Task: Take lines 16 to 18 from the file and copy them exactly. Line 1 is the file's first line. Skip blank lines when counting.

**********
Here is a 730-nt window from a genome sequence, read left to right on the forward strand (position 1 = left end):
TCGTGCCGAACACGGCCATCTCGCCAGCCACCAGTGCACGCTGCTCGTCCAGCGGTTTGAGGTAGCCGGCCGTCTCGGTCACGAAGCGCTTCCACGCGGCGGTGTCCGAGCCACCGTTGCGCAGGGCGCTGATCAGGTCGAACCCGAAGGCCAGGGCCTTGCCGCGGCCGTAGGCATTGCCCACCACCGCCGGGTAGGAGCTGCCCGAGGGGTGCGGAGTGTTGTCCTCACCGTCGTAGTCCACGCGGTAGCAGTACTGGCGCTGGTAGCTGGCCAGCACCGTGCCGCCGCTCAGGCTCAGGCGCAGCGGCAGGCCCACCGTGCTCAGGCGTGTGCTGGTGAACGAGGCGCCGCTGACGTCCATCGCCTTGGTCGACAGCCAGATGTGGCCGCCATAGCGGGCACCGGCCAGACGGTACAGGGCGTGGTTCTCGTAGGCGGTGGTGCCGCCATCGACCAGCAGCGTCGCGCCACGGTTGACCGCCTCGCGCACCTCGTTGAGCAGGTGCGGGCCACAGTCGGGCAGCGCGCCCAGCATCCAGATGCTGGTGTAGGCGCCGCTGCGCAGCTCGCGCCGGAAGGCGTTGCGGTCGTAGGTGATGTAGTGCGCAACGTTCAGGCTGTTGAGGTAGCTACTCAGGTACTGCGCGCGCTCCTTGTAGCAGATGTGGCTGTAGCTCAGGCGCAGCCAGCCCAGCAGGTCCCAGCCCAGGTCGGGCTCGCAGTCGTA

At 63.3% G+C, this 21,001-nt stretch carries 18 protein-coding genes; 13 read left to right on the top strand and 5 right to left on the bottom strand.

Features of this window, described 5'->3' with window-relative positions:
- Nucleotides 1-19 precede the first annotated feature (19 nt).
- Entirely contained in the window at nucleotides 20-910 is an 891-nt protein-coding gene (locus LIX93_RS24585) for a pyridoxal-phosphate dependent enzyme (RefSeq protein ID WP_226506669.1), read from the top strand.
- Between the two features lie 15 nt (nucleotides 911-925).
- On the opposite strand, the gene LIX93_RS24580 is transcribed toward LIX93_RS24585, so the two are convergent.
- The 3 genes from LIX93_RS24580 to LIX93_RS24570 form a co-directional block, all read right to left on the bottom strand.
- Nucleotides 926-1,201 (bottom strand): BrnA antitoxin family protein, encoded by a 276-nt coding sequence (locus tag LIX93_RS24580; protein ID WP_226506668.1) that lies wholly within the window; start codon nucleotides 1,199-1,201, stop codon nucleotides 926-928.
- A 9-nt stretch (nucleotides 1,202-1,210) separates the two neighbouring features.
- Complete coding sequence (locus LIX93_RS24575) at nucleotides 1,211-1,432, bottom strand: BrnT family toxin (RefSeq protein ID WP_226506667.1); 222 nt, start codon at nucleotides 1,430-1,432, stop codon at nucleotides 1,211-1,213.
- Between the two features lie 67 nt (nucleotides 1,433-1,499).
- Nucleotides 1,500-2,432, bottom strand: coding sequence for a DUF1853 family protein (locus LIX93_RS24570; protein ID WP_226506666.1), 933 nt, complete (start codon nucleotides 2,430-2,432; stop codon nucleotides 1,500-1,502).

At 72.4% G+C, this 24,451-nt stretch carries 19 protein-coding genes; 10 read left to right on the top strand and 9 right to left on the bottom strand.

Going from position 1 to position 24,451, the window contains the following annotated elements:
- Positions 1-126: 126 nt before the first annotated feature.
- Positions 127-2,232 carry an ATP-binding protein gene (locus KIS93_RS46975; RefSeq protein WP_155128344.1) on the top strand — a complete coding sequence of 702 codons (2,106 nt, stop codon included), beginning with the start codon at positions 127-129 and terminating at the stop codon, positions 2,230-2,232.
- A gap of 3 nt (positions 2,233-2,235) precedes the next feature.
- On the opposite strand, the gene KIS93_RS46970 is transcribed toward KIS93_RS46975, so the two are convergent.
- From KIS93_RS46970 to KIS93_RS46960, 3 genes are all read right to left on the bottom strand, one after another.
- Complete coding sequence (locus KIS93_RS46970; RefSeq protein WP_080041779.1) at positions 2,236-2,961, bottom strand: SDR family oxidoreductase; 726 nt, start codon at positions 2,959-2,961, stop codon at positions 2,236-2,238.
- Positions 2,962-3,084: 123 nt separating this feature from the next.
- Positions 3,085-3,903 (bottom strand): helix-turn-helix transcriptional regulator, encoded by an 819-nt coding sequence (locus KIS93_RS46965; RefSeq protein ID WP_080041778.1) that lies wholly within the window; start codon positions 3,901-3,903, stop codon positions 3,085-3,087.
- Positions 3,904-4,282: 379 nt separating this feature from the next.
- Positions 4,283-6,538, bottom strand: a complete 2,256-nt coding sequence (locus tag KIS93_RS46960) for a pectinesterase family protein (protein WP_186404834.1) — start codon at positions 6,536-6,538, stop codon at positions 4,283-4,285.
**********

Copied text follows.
Going from position 1 to position 24,451, the window contains the following annotated elements:
- Positions 1-126: 126 nt before the first annotated feature.
- Positions 127-2,232 carry an ATP-binding protein gene (locus KIS93_RS46975; RefSeq protein WP_155128344.1) on the top strand — a complete coding sequence of 702 codons (2,106 nt, stop codon included), beginning with the start codon at positions 127-129 and terminating at the stop codon, positions 2,230-2,232.